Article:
Nevertheless, this is a live issue for nonreligious parents, particularly those who grew up in a semi-religious environment, because of the fact that America’s culture and politics has a consistent Christian undercurrent. Nonreligious parents who don’t teach their children about religion do them a disservice, then, because religious language is a language our country and the world will speak for some time. Our family still “prays” at the end of most days before my son goes to sleep, and although my language has drifted toward a general gratefulness and hopes for the future, my son still addresses his words to Jesus. I think the time is soon coming when he will be old enough to have a talk about my religious experiences, but it hasn’t happened yet, and it won’t happen without much thought for his growth and maturity as a person.

4 thoughts on “How to Grow Up With No Moral Foundation

  1. Writing without answers but perhaps more questions…
    For me, I thought about what I found good about the church, what was positive about that connection. I was okay with my children experiencing growing up in the church there is that sense of belonging, of family, that there is a village to help raise these children, that there is something in this world that is bigger and more important than us, that giving and helping others should always be a priority in our lives. In an idealistic light, and sometimes practical, religion can be just that. What I abhor is the judgment, and as is often intertwined the attitude that there is the right to judge, that the religious are a step above others. I’ve seen equal parts of both of these.
    As a parent, deciding what is best for your child is an impossible dilemma on so many levels. The only decision I have come to thus far is that as long as there is honest communication between you and your kids, they will be okay. When they come home from church, saying that the only thing they love more than me is God, or that they know Jesus will help them, I cannot fault them for it. Whatever emotions arise in me, they feel safe and secure in a world that has not been that for them. They feel loved without judgment by someone besides me, which they desperately need. When they come home with questions because they were told that they were bad for listening to a secular song, or some other such ridiculousness, then we have an honest conversation about truth and trusting their judgment. The values that we believe in our home are ours without qualification or justification to a religious institution.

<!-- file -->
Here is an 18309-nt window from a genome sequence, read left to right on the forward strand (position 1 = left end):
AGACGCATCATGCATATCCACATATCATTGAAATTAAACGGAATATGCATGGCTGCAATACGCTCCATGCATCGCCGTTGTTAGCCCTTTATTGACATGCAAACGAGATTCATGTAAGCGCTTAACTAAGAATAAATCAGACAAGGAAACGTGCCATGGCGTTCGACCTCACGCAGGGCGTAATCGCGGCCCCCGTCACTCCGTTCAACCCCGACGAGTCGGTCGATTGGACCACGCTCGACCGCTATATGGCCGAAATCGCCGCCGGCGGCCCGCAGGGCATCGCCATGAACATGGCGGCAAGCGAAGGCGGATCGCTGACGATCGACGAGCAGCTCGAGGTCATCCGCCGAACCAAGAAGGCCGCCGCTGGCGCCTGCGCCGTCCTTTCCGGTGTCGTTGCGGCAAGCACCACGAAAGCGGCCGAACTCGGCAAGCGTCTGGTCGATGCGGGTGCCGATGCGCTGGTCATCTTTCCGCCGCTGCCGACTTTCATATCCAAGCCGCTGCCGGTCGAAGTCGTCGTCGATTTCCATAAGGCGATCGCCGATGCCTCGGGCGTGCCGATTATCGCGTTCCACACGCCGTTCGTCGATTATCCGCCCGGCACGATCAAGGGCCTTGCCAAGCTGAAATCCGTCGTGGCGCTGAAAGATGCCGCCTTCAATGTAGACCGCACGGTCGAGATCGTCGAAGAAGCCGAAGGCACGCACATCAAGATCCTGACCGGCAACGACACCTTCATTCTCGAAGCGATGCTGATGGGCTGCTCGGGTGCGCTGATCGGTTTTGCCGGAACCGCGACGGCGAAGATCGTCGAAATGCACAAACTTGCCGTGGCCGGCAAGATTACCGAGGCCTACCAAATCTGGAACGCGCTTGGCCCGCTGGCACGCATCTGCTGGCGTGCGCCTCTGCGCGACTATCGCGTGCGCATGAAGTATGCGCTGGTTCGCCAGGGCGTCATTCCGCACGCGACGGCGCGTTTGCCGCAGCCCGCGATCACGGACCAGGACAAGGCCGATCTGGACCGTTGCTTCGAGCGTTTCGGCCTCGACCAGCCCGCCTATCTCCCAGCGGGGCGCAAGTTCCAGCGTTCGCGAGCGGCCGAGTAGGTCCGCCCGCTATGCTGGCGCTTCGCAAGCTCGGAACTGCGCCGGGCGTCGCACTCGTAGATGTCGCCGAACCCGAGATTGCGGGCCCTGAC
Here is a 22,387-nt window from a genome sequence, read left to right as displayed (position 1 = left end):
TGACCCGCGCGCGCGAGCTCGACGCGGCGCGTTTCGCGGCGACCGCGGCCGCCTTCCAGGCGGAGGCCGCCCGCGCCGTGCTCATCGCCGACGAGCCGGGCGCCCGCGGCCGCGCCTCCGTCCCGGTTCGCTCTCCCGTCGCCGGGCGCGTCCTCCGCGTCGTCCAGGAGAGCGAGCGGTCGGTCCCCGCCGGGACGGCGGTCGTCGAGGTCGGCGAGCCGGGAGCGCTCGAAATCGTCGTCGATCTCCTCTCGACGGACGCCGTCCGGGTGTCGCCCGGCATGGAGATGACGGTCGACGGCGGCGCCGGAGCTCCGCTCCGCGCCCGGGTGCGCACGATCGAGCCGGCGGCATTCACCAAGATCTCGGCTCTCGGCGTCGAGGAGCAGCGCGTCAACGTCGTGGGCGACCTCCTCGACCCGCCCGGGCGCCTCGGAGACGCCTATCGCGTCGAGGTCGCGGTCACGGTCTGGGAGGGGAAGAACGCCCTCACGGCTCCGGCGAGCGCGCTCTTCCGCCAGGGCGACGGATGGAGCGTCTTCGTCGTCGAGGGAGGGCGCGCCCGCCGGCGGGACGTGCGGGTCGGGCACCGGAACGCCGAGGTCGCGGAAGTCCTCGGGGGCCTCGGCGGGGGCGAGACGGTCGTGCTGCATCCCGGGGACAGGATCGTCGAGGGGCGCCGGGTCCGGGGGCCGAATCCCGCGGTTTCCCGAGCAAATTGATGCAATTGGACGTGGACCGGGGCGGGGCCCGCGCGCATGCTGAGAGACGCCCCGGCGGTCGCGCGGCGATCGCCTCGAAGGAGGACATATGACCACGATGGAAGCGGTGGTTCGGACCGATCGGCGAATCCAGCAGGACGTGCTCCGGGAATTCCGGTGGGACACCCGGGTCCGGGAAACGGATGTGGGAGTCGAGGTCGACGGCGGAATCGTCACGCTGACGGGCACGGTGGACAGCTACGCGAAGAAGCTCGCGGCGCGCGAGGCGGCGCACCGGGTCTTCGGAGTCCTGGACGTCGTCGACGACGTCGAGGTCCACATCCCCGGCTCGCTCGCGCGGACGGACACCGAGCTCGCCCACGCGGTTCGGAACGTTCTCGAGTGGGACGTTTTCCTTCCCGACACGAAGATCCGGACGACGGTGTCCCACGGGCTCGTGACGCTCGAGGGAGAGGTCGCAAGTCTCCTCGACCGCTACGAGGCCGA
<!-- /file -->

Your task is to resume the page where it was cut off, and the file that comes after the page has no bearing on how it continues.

One day, they will decide on their own what they believe and why. I will support that, either way. Yet I hope that whatever they choose, they will not loose that desire to pursue truth, to build friendship and communities with people as can happen in a church, to not judge, to challenge and question when they are told what to think, and to keep talking to me about it.
    Is that right? Wrong? Self-serving? Am I maybe using the church to fill a place in their world that I feel quite incapable some days of filling on my own? I could be possibly all of these so your insight is good and makes me pause and think. There are decisions I still question. Still, if I allow my children to see the world from a myriad of perspectives, it’s also just possible that as they grow they will come to a place of their own understanding that has truth and values both. Do I know how to do that? I guess that it’s just one foot in front of the next. As parents, what can we do but keep asking ourselves if we are doing the best for them. When we stop asking, then we know all the answers or cease to care and neither of these sound good to me.

    • Thanks Christina,
      I definitely wrestled with the same issues, although I haven’t had many opportunities for my son to go to church without me. Family that is accepting of your kids no matter what is a great help as well. The community issue is huge, and one I would like to get more of as well. I try to achieve it in other social spheres, but the religious one is typically where you get to discuss life issues, which is important. I guess I’m not sure where to go with that. Is the answer to create social opportunities for former members of religious groups, or is that just imitation? On the other hand, is the better response to be more vocal about religious issues? I guess I am hoping to experiment with both.